Stretching out before him, packed and sorted into rank after rank of stone shelves that stood four times the height of a man, was a horde of elekstone the likes of which the world had never seen.  He could have bought Oridos with it, many times over; bought the whole of Westalen, in fact.  With this a person could build a fleet to cross the sea and explore the legendary eastern continent, lost to the turbulence of the Abyd Ocean and the slow decay of history.  With this, a man could change the world.

His mouth felt dry, and he suddenly wished he’d brought a canteen with him.  The glowcoal did indeed glow, and apparently all the more so when brought together in great amounts.  No other light was required in the great chamber.

He walked into the nearest aisle, looking around in wonder at the riches surrounding him.  A chunk the size of his fist could set him and everyone he cared about up for life—in style—and the lowest shelves alone were stocked with slabs and beams of the stuff.  Further down the aisle he saw small boulders of it, glowing from within as if a fire had been lit inside them.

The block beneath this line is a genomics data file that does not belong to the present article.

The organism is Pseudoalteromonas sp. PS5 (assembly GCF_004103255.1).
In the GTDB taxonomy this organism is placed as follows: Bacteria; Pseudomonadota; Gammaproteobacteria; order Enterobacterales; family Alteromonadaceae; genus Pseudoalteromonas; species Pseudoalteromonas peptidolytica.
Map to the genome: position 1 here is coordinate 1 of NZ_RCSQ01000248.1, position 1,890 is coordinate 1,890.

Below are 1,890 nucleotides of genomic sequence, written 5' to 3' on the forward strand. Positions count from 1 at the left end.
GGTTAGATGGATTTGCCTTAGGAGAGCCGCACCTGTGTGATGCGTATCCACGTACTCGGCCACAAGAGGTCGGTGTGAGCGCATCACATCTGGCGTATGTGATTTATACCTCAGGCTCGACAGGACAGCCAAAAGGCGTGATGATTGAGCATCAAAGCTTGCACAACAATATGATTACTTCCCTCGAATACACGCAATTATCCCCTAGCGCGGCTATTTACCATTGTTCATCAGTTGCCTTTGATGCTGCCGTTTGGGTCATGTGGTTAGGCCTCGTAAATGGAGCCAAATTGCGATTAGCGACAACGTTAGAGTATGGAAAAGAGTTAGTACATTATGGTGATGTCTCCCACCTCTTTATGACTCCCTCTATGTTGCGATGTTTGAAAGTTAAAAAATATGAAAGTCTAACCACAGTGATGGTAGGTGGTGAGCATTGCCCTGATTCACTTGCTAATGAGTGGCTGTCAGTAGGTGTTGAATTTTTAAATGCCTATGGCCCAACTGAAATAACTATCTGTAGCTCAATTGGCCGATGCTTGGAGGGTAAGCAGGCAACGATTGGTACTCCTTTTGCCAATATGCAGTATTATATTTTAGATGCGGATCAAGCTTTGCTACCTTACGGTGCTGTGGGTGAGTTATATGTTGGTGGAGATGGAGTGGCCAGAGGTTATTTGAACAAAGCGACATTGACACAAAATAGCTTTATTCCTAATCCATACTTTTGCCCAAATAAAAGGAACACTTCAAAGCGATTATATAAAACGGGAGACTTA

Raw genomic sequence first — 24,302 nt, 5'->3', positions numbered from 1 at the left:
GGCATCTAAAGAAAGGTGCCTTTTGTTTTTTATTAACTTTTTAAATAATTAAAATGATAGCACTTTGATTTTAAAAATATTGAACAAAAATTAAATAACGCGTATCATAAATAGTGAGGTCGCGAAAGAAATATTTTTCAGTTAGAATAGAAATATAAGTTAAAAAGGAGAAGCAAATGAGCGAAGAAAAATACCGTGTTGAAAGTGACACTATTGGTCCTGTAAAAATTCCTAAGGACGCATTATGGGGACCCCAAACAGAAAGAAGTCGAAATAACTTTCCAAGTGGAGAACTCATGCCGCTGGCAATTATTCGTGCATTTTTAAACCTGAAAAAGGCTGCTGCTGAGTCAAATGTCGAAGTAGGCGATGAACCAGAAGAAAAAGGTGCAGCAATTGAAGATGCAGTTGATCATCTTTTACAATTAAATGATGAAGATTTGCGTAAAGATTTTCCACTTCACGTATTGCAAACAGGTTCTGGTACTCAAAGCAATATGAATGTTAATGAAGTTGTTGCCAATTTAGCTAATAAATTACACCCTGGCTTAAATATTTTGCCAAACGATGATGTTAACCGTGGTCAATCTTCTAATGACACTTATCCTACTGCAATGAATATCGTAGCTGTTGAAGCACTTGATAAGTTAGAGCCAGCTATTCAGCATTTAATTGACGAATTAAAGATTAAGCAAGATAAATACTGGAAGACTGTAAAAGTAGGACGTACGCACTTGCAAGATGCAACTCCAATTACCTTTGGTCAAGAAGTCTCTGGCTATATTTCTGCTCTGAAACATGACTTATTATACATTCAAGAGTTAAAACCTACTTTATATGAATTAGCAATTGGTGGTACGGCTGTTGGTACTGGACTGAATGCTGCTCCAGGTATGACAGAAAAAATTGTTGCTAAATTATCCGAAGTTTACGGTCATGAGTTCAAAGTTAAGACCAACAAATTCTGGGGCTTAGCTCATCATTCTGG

This was more than even the companies in the Forge could dream of.  The great steam generators they ran were fed with bricks of elekstone protected like the emperor’s ransom they were, each of which produced enough energy to power the city’s industry for a month.  How was it that a veritable world economy in commodities was sitting in storage in a secret cellar?

The nodes of this case had been laid out before him now; he had the parts he needed to construct an explanation.  This amount of wealth—it was a motive for anything.  Murder.  Genocide.

Helg’s story had been somewhat vague on the present status of this trove, focusing primarily on the man’s youth, but he’d known the names Orban, and Tolvaj, and Hevrany.  Oh yes, he knew Hevrany.